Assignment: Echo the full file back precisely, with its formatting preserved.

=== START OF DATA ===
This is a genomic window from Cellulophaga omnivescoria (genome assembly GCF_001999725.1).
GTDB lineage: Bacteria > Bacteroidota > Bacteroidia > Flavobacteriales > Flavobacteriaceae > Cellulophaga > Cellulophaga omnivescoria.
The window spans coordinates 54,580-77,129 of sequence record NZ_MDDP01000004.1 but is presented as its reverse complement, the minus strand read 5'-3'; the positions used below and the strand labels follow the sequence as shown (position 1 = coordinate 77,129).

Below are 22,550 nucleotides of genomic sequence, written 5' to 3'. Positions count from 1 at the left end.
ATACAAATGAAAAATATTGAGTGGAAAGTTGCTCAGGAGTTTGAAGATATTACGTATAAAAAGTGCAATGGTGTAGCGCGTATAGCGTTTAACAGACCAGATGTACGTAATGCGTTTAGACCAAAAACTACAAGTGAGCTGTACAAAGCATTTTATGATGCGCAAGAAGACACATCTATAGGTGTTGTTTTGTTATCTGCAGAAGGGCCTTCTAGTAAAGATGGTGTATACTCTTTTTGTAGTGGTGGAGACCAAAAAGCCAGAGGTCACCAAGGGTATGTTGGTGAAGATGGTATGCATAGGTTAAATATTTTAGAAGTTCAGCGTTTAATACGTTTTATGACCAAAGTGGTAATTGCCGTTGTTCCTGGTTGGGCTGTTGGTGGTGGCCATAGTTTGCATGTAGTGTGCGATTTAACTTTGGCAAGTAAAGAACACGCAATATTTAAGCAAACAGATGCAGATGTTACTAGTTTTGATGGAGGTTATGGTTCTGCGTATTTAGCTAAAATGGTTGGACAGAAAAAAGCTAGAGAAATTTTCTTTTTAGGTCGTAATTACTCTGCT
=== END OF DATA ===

This is a genomic window from Cellulophaga omnivescoria (genome assembly GCF_001999725.1).
GTDB lineage: Bacteria > Bacteroidota > Bacteroidia > Flavobacteriales > Flavobacteriaceae > Cellulophaga > Cellulophaga omnivescoria.
The window spans coordinates 54,580-77,129 of sequence record NZ_MDDP01000004.1 but is presented as its reverse complement, the minus strand read 5'-3'; the positions used below and the strand labels follow the sequence as shown (position 1 = coordinate 77,129).

Below are 22,550 nucleotides of genomic sequence, written 5' to 3'. Positions count from 1 at the left end.
ATACAAATGAAAAATATTGAGTGGAAAGTTGCTCAGGAGTTTGAAGATATTACGTATAAAAAGTGCAATGGTGTAGCGCGTATAGCGTTTAACAGACCAGATGTACGTAATGCGTTTAGACCAAAAACTACAAGTGAGCTGTACAAAGCATTTTATGATGCGCAAGAAGACACATCTATAGGTGTTGTTTTGTTATCTGCAGAAGGGCCTTCTAGTAAAGATGGTGTATACTCTTTTTGTAGTGGTGGAGACCAAAAAGCCAGAGGTCACCAAGGGTATGTTGGTGAAGATGGTATGCATAGGTTAAATATTTTAGAAGTTCAGCGTTTAATACGTTTTATGACCAAAGTGGTAATTGCCGTTGTTCCTGGTTGGGCTGTTGGTGGTGGCCATAGTTTGCATGTAGTGTGCGATTTAACTTTGGCAAGTAAAGAACACGCAATATTTAAGCAAACAGATGCAGATGTTACTAGTTTTGATGGAGGTTATGGTTCTGCGTATTTAGCTAAAATGGTTGGACAGAAAAAAGCTAGAGAAATTTTCTTTTTAGGTCGTAATTACTCTGCT